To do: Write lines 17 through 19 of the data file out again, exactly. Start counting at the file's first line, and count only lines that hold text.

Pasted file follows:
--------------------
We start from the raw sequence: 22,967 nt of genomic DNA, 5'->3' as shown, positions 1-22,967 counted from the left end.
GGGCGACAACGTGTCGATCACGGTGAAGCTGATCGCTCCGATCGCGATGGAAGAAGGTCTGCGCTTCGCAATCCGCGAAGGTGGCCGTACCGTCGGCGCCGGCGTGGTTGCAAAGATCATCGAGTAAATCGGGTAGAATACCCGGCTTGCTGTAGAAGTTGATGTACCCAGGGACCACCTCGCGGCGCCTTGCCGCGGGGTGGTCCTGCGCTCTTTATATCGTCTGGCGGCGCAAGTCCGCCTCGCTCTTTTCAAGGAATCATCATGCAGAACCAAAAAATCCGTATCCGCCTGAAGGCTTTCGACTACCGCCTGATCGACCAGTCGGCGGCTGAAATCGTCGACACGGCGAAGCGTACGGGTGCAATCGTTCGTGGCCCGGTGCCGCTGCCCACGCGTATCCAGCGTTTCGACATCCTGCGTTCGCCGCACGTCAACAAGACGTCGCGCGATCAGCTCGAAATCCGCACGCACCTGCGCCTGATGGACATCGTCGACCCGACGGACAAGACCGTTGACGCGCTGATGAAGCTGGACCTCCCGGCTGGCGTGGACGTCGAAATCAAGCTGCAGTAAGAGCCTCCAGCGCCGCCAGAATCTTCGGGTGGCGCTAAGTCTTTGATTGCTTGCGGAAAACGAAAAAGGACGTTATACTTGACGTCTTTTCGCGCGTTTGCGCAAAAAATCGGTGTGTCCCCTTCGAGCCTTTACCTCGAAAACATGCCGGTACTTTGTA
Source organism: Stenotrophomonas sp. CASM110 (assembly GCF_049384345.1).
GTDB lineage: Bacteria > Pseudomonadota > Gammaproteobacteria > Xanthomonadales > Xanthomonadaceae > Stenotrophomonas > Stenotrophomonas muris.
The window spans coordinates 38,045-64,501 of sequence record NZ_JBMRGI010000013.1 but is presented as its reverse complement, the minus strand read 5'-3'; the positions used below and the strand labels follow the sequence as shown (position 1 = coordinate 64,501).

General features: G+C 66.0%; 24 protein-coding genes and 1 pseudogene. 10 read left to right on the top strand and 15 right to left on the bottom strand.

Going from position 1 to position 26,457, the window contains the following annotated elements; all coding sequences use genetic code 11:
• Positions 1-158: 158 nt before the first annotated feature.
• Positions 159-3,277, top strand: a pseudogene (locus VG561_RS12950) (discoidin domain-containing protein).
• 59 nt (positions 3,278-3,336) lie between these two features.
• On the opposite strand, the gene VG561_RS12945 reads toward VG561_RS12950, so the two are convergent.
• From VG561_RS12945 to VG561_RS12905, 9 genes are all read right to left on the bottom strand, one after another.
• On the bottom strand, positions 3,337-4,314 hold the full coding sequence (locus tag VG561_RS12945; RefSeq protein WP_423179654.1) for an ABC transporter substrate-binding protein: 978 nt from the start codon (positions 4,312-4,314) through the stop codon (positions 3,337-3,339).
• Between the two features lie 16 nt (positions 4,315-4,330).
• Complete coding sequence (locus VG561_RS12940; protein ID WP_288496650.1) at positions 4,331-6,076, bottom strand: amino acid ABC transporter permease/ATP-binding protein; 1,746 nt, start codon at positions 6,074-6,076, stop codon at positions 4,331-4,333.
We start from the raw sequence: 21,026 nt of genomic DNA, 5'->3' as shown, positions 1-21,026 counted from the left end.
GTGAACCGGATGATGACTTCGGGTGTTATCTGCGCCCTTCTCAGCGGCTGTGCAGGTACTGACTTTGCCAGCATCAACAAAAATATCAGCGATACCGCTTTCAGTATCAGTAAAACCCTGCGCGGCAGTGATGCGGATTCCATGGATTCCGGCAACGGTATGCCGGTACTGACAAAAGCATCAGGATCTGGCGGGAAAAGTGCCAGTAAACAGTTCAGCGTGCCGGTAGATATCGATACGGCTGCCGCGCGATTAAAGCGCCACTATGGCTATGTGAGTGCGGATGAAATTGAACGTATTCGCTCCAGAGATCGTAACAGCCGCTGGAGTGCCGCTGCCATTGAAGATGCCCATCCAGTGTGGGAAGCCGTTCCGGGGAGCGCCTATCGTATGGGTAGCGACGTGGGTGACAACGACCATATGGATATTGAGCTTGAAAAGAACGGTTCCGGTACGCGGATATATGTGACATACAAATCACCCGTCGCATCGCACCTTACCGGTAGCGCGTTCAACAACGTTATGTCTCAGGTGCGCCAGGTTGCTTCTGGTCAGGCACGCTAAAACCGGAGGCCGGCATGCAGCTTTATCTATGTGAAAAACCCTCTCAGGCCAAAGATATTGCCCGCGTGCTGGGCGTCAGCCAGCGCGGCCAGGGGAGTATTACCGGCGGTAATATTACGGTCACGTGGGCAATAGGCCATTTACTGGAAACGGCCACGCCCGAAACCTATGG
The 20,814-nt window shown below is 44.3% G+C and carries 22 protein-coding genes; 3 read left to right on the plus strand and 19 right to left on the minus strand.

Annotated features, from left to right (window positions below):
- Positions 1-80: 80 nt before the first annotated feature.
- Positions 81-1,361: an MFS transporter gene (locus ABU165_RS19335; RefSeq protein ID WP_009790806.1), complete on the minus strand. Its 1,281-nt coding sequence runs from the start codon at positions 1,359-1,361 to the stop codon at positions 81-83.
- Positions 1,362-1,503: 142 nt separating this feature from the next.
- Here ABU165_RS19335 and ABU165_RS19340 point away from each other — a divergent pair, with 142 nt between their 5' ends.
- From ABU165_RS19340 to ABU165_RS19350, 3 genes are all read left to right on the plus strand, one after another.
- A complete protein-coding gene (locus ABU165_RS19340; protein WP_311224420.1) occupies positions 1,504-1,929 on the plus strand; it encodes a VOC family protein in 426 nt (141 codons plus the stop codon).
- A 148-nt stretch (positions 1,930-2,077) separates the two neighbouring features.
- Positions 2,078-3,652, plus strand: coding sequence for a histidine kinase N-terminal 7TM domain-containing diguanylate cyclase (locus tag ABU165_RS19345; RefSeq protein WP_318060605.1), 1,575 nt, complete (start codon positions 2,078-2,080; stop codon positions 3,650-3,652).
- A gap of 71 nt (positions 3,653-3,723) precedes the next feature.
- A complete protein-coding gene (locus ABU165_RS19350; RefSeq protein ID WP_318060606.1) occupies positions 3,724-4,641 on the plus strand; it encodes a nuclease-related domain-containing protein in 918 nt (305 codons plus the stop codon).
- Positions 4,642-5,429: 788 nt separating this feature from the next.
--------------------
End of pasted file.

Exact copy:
GTGAACCGGATGATGACTTCGGGTGTTATCTGCGCCCTTCTCAGCGGCTGTGCAGGTACTGACTTTGCCAGCATCAACAAAAATATCAGCGATACCGCTTTCAGTATCAGTAAAACCCTGCGCGGCAGTGATGCGGATTCCATGGATTCCGGCAACGGTATGCCGGTACTGACAAAAGCATCAGGATCTGGCGGGAAAAGTGCCAGTAAACAGTTCAGCGTGCCGGTAGATATCGATACGGCTGCCGCGCGATTAAAGCGCCACTATGGCTATGTGAGTGCGGATGAAATTGAACGTATTCGCTCCAGAGATCGTAACAGCCGCTGGAGTGCCGCTGCCATTGAAGATGCCCATCCAGTGTGGGAAGCCGTTCCGGGGAGCGCCTATCGTATGGGTAGCGACGTGGGTGACAACGACCATATGGATATTGAGCTTGAAAAGAACGGTTCCGGTACGCGGATATATGTGACATACAAATCACCCGTCGCATCGCACCTTACCGGTAGCGCGTTCAACAACGTTATGTCTCAGGTGCGCCAGGTTGCTTCTGGTCAGGCACGCTAAAACCGGAGGCCGGCATGCAGCTTTATCTATGTGAAAAACCCTCTCAGGCCAAAGATATTGCCCGCGTGCTGGGCGTCAGCCAGCGCGGCCAGGGGAGTATTACCGGCGGTAATATTACGGTCACGTGGGCAATAGGCCATTTACTGGAAACGGCCACGCCCGAAACCTATGG
The 20,814-nt window shown below is 44.3% G+C and carries 22 protein-coding genes; 3 read left to right on the plus strand and 19 right to left on the minus strand.

Annotated features, from left to right (window positions below):